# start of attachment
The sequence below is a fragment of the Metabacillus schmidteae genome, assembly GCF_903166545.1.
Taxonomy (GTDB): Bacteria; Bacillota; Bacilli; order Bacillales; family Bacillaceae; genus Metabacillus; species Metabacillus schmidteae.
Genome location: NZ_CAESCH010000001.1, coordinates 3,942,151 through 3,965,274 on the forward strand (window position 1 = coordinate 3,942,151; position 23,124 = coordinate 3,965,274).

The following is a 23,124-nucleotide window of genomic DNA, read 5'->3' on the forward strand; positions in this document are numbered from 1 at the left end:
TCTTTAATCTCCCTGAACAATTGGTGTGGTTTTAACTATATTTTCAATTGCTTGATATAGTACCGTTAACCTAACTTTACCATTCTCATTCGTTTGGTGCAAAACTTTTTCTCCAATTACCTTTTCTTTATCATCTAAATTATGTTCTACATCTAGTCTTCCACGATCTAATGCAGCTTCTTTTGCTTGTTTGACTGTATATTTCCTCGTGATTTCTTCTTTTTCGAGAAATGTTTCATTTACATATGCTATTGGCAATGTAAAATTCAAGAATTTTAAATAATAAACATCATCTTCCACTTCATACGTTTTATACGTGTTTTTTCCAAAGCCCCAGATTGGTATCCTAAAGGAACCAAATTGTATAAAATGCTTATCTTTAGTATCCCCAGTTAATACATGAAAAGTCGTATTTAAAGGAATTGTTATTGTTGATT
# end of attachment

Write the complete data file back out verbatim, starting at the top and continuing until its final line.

The sequence below is a fragment of the Metabacillus schmidteae genome, assembly GCF_903166545.1.
Taxonomy (GTDB): Bacteria; Bacillota; Bacilli; order Bacillales; family Bacillaceae; genus Metabacillus; species Metabacillus schmidteae.
Genome location: NZ_CAESCH010000001.1, coordinates 3,942,151 through 3,965,274 on the forward strand (window position 1 = coordinate 3,942,151; position 23,124 = coordinate 3,965,274).

The following is a 23,124-nucleotide window of genomic DNA, read 5'->3' on the forward strand; positions in this document are numbered from 1 at the left end:
TCTTTAATCTCCCTGAACAATTGGTGTGGTTTTAACTATATTTTCAATTGCTTGATATAGTACCGTTAACCTAACTTTACCATTCTCATTCGTTTGGTGCAAAACTTTTTCTCCAATTACCTTTTCTTTATCATCTAAATTATGTTCTACATCTAGTCTTCCACGATCTAATGCAGCTTCTTTTGCTTGTTTGACTGTATATTTCCTCGTGATTTCTTCTTTTTCGAGAAATGTTTCATTTACATATGCTATTGGCAATGTAAAATTCAAGAATTTTAAATAATAAACATCATCTTCCACTTCATACGTTTTATACGTGTTTTTTCCAAAGCCCCAGATTGGTATCCTAAAGGAACCAAATTGTATAAAATGCTTATCTTTAGTATCCCCAGTTAATACATGAAAAGTCGTATTTAAAGGAATTGTTATTGTTGATT